The regional business community, under the umbrella of the Comesa Business Council, has recommended that products manufactured within member states should be labelled “Made in Comesa” to further facilitate and promote fair trade.
This is despite the fact several member states are promoting their respective countries’ brands.
Zimbabwe recently launched a “Buy Zimbabwe Campaign” and South Africa has a long-running campaign code-named “Proudly South African” that seeks to promote the consumption of local goods and services.
“We urge member states to consider the ‘Made in Comesa’ labelling as an alternative to country of origin labelling for products that meet Comesa rules of origin requirements to further facilitate and promote fair trade,” reads part of the recommendations of the just ended Comesa business forum.
“We further urge member states to develop deliberate mechanisms for transforming smallholder farmers to the commercial scale.”
The “Buy Zimbabwe Campaign” was launched in a bid to ensure local consumers endear themselves with locally-manufactured products after realising most of retail outlets were flooded with imported products.
The local market has seen an increase in the number of goods from China and other countries that are relatively cheaper than the locally produced ones.
Japan has also flooded the country with its cheap second-hand motor vehicles.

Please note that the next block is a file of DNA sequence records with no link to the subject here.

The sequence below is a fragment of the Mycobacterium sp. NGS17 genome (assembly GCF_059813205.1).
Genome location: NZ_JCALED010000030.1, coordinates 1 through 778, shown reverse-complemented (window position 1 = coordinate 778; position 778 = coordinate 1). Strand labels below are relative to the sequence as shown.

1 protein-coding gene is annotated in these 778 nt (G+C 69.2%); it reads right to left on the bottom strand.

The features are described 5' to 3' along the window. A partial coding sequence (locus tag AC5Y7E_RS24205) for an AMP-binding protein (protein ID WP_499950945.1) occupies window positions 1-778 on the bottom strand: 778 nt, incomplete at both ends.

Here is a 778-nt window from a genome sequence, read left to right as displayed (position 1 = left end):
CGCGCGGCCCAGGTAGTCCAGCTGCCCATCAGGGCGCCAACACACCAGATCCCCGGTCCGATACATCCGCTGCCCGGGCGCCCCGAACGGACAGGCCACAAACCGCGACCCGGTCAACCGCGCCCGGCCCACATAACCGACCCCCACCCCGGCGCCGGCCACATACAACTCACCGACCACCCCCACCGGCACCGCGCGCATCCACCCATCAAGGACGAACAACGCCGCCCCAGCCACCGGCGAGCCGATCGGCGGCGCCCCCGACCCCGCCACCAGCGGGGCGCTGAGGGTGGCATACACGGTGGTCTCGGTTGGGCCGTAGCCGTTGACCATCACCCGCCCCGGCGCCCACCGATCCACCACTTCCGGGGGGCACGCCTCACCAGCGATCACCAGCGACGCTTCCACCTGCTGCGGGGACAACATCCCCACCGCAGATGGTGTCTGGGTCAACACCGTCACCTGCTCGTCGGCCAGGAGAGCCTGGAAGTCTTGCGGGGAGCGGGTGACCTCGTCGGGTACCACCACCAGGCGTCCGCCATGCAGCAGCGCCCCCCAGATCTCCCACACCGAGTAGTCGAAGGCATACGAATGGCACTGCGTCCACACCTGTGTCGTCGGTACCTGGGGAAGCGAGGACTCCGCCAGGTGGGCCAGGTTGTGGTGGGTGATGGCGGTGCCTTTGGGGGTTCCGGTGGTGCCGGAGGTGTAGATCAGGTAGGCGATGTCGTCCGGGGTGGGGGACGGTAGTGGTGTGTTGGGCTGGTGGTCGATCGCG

The business forum on agriculture and business, urged member states to prioritise value addition and facilitation of agro-processing to make it a reality as a way of stimulating economic development and food security.
According to a newsletter released at the summit, the business community also called upon countries to consolidate and harmonise bilateral treaties in order to have a common regional investment code for Comesa, East African Community and Southern Africa Development Community.
The trading bloc said 53 bilateral investment treaties have been signed between member states with Zimbabwe having signed four.
Egypt recorded the highest number with 11 signed with other Comesa countries followed by Mauritius with six and Zimbabwe at four.
Zimbabwe is set to ratify all outstanding Bilateral Investment Promotion and Protection Agreements (Bippas) and last Tuesday Parliament approved Bippas with Botswana, India and Iran.
Conditions of the Botswana Bippa include a $70 million credit facility, which is meant to promote joint private business partnerships between players from the two neighbouring countries.
Both the Indian and Iranian agreements were signed in 1999 with the primary aim of fostering mutual trade benefits between Zimbabwe and the two countries.